I have two more midnight shifts this week, so I may need to flake on at least one daily update, but rest assured that I'll be thinking of YOU personally throughout the night if I do.

Feet that washed ashore identified
Marijuana-shaped candy alarms parents
Air Force UFO rules vanish after inquiry

tagged as day-to-day | permalink | 2 comments

Tuesday, October 25, 2011

Museday Tuesday

As part of this feature, which I started in 2007, I compose a very brief work (under 30 seconds) inspired by a randomly generated title from an online word generator or suggested by a reader. The composition can be for any instrumentation, and could even be a purely synthesized realization that might not be possible to perform in the real world.

I work on the excerpt continuously for an hour and then post whatever I've managed to complete, even if it could be the hit single from Glenn Gould Plays Tatu.


Felonious: (adj.) wicked; base; villainous

My Composition (0:30 MP3)

I started with a church organ patch here, because sadly, the first thing that came to mind for this random word was a "felonious monk". Such a monk would probably try to play it cool, but not be very successful at it.

MC Hammer announces his own "Deep Search" engine
Supermarkets pressured to snub Schweddy Balls
The Rise of Crime-Sourcing

tagged as museday | permalink | 1 comment

Wednesday, October 26, 2011

Weird Search Day

or "how I stumbled upon the URI! Zone"

  • popular trumpet solos played at hockey games
    I would definitely recommend the third movement of the George Antheil trumpet sonata, as the technical prowess needed to perform it will surely land you some puck bunnies.

  • redneck pooper

  • What does an augmented fourth look like?
    I've always imagined an augmented fourth to resemble a full-grown lemur with a lazy eye. This is strange because I do not picture a diminished fifth in the same way, even though the two intervals are enharmonically the same. (A diminished fifth looks more like a hunchback in tights).

  • what gear do i use in my suv to climb mt nebo in arkansas?
    The switchbacks are harried enough that you'll want to stay in first or second gear, although the roads are narrow enough that you'll be off the road and tumbling down the side of the mountain in no time.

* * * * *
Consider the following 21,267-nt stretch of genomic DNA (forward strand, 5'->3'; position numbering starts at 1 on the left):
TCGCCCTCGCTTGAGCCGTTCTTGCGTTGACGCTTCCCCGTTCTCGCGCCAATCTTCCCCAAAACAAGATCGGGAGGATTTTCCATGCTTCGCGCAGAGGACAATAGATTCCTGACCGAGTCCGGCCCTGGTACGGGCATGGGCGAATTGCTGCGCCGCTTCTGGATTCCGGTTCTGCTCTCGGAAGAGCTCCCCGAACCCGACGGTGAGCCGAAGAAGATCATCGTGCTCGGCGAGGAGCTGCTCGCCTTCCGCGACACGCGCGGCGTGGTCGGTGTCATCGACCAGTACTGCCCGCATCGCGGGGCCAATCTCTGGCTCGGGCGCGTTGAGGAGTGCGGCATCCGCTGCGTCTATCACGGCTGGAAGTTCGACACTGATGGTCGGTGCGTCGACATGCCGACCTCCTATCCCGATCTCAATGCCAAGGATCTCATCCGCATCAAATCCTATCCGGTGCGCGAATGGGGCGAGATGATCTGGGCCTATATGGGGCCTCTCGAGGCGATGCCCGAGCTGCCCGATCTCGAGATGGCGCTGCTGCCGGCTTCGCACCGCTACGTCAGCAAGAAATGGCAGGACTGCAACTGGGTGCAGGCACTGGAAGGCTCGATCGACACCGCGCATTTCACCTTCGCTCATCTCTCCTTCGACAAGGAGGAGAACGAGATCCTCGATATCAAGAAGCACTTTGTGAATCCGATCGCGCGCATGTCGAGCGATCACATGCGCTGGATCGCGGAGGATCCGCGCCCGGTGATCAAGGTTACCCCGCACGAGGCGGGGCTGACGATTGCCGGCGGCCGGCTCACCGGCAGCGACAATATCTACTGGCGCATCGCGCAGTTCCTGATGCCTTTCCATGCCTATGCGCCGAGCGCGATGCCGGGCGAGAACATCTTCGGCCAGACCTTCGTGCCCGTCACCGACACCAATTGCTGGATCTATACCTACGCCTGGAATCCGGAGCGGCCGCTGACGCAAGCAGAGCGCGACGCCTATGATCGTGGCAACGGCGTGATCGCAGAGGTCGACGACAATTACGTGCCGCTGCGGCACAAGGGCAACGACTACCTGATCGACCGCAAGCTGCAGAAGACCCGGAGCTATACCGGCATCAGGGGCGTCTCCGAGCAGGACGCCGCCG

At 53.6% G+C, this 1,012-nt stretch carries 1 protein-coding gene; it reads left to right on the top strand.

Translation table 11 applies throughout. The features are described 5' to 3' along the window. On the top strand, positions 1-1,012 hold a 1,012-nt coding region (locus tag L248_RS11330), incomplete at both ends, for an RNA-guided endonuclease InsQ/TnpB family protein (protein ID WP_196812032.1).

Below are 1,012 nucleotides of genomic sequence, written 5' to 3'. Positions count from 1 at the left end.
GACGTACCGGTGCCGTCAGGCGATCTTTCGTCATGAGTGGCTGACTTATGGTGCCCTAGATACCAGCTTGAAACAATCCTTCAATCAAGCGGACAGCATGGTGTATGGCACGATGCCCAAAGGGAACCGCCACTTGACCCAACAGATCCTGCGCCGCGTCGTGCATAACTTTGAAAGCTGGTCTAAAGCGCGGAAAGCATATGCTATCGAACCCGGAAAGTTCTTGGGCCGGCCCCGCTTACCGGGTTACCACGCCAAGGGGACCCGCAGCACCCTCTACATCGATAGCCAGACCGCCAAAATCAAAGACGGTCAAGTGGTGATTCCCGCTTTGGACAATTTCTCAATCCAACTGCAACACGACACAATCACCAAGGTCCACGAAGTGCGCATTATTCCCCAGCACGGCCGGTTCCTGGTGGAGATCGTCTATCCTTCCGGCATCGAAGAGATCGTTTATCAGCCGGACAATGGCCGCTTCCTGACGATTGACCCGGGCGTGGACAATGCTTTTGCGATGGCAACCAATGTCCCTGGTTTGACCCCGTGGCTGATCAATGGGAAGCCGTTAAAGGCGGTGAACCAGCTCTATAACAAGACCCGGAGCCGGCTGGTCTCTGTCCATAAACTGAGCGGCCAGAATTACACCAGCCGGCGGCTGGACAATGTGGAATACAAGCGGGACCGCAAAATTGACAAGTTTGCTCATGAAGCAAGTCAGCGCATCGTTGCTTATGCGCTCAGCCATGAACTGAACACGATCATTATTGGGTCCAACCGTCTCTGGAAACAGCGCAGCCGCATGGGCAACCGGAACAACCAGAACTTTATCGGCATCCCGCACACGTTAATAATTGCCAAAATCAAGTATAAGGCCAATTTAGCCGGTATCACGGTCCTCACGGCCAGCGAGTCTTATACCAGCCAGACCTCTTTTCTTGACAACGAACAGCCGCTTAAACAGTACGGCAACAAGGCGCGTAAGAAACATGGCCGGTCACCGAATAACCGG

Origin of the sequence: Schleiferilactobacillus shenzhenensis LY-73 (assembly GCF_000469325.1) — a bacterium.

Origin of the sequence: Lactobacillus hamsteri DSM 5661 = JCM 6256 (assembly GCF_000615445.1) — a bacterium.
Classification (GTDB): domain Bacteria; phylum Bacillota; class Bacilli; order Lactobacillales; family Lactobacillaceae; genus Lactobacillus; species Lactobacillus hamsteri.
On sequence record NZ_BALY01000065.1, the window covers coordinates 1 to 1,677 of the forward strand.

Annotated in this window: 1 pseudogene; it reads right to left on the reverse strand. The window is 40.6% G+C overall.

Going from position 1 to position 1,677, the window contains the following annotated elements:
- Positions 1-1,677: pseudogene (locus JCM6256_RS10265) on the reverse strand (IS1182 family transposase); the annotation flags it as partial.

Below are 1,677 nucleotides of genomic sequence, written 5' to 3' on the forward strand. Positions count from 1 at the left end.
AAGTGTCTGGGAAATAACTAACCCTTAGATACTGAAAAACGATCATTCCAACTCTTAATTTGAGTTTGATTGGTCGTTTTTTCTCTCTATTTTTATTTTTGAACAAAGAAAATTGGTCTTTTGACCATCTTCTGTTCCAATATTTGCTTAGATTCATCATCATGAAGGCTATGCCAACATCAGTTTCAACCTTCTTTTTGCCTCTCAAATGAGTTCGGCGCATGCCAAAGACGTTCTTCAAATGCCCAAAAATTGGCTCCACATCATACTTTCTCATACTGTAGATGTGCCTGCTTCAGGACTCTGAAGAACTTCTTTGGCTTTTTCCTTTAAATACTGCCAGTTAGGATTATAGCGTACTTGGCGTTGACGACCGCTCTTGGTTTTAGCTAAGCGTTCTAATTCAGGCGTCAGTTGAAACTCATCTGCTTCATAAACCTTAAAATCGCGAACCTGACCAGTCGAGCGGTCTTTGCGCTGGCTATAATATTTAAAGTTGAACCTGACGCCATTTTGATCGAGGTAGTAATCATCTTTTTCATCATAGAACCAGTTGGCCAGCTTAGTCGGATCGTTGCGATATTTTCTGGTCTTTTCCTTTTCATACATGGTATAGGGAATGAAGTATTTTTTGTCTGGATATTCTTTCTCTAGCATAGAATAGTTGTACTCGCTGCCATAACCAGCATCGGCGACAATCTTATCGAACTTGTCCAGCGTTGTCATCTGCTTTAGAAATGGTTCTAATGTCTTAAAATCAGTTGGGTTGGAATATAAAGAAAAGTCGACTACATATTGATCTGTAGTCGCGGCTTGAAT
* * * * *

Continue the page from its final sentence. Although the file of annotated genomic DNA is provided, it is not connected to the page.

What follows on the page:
• is urizone safe to use with a history of kidney stones?
    With absolutely no intention of beeping my own horn, reading the URI! Zone next to ANY other work of literature or nonfiction, even something by Stephen Hawking, is bound to set up unfair comparisons, since the sheer loveliness in prose that dominates this website will shatter all literary expectations.

  • is there a cheat to see juno nude wii?
    For starters, I didn't even realize that Juno had been made into a Wii video game, although I hope it stars Rainn Wilson as the protagonist, who jumps around levels hitting people with home-skillets. The cheat code for removing the clothing of all characters in the game is to shake your Wii remote vigorously in the manner first demonstrated by Alec Baldwin.

  • Evan Jones is the proud owner of a Hupmobile

    This search phrase ended up in my archives from my entry on Googlism eight years ago.

    Kathy is a graduate of yo --Googlism

  • free download of Music theory from Zarlino to Schenker: a bibliography and guide #17
    Unfortunately, this music theory tome is much too large to be streamed over the Internet -- you're likely to be flagged for P2P activity if you even try.

  • Two charged with stealing bridge
    Madoff feels safer in prison than in New York
    "Man-flu" is real to a fifth of British women

    tagged as website, searches | permalink | 4 comments

    Thursday, October 27, 2011